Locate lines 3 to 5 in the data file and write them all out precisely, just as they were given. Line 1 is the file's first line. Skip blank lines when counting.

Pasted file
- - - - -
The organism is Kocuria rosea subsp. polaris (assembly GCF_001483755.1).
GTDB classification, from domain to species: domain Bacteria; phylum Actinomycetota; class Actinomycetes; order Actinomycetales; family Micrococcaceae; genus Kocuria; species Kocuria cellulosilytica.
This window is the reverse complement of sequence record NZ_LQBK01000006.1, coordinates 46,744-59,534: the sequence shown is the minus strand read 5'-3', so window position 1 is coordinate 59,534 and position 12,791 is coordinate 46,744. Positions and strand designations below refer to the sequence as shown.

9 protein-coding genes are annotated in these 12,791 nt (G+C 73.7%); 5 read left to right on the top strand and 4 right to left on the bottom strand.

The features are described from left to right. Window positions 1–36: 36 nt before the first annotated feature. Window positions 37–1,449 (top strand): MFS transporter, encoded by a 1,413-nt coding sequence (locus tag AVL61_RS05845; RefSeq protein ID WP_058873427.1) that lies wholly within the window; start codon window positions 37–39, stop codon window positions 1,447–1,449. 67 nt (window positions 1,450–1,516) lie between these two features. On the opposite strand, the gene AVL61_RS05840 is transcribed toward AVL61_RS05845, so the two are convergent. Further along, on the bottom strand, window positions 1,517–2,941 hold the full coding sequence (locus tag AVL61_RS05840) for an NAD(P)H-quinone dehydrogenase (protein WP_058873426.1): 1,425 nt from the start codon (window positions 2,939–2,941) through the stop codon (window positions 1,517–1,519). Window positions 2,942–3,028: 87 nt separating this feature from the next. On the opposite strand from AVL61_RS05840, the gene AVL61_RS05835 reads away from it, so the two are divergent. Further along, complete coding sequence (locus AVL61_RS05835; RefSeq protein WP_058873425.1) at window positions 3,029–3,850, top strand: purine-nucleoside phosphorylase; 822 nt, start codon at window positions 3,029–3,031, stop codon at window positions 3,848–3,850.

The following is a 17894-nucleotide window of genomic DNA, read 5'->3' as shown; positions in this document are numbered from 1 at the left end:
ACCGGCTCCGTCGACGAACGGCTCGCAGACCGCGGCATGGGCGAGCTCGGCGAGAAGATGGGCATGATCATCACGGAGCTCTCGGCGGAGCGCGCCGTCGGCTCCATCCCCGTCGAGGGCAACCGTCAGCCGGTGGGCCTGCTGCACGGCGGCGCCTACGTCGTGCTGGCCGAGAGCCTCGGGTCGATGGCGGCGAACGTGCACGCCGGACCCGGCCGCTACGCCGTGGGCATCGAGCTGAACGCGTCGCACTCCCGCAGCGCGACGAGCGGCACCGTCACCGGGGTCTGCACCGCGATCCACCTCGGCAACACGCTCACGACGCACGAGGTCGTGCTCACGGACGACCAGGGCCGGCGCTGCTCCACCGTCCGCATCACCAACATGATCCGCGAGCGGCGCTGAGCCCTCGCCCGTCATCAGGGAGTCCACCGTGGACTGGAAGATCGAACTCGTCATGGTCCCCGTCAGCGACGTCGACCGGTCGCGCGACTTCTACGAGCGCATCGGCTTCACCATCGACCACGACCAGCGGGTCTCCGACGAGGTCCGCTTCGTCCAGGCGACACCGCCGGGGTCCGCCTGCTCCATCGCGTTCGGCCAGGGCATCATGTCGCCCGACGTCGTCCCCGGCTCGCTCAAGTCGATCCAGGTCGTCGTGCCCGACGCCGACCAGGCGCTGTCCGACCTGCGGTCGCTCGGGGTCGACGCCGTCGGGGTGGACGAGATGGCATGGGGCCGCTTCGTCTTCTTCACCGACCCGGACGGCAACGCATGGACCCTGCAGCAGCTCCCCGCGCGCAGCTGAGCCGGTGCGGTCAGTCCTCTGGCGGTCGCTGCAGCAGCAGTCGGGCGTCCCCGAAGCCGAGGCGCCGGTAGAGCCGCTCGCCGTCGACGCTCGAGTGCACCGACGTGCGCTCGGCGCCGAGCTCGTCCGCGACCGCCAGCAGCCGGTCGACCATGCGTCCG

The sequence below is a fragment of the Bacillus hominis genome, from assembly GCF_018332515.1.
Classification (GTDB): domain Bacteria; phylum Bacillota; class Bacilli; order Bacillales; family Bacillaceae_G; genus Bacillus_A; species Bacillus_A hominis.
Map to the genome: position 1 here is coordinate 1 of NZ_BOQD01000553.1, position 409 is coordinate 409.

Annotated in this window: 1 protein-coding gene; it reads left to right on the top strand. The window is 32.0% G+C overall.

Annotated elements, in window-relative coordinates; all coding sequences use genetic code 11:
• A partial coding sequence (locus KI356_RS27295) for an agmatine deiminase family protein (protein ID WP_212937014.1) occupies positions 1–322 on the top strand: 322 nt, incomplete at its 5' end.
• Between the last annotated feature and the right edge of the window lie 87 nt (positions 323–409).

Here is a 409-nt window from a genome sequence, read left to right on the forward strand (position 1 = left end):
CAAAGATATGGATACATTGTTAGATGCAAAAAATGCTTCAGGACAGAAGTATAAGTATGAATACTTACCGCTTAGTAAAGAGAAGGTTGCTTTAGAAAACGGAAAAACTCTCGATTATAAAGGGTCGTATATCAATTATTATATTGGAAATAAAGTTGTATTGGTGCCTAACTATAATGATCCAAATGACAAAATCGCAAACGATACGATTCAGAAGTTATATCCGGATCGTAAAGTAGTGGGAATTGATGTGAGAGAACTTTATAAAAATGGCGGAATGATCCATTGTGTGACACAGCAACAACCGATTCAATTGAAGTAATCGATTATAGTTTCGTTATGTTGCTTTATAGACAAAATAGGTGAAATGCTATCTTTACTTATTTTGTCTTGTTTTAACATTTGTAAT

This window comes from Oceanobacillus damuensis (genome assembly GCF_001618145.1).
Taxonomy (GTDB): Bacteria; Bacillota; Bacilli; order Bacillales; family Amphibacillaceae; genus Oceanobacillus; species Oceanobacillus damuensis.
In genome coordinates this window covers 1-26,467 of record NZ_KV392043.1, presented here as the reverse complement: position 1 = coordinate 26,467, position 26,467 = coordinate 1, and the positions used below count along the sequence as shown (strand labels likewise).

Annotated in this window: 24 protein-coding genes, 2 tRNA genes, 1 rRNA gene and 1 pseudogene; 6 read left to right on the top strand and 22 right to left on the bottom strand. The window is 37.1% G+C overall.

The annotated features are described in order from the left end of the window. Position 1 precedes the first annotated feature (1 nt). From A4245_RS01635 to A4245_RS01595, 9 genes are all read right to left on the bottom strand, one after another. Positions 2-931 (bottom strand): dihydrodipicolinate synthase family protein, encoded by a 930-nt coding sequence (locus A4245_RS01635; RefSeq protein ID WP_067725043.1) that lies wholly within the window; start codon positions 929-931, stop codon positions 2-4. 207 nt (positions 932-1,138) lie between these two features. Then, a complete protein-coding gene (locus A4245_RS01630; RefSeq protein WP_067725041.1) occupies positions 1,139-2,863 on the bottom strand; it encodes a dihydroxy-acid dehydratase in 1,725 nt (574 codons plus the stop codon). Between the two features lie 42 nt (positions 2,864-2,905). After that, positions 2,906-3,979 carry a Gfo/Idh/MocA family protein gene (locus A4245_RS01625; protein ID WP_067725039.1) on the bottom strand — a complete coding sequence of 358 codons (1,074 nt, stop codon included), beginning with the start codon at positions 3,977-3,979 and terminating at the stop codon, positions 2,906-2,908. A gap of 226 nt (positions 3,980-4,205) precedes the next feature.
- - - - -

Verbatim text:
This window is the reverse complement of sequence record NZ_LQBK01000006.1, coordinates 46,744-59,534: the sequence shown is the minus strand read 5'-3', so window position 1 is coordinate 59,534 and position 12,791 is coordinate 46,744. Positions and strand designations below refer to the sequence as shown.

9 protein-coding genes are annotated in these 12,791 nt (G+C 73.7%); 5 read left to right on the top strand and 4 right to left on the bottom strand.

The features are described from left to right. Window positions 1–36: 36 nt before the first annotated feature. Window positions 37–1,449 (top strand): MFS transporter, encoded by a 1,413-nt coding sequence (locus tag AVL61_RS05845; RefSeq protein ID WP_058873427.1) that lies wholly within the window; start codon window positions 37–39, stop codon window positions 1,447–1,449. 67 nt (window positions 1,450–1,516) lie between these two features. On the opposite strand, the gene AVL61_RS05840 is transcribed toward AVL61_RS05845, so the two are convergent. Further along, on the bottom strand, window positions 1,517–2,941 hold the full coding sequence (locus tag AVL61_RS05840) for an NAD(P)H-quinone dehydrogenase (protein WP_058873426.1): 1,425 nt from the start codon (window positions 2,939–2,941) through the stop codon (window positions 1,517–1,519). Window positions 2,942–3,028: 87 nt separating this feature from the next. On the opposite strand from AVL61_RS05840, the gene AVL61_RS05835 reads away from it, so the two are divergent. Further along, complete coding sequence (locus AVL61_RS05835; RefSeq protein WP_058873425.1) at window positions 3,029–3,850, top strand: purine-nucleoside phosphorylase; 822 nt, start codon at window positions 3,029–3,031, stop codon at window positions 3,848–3,850.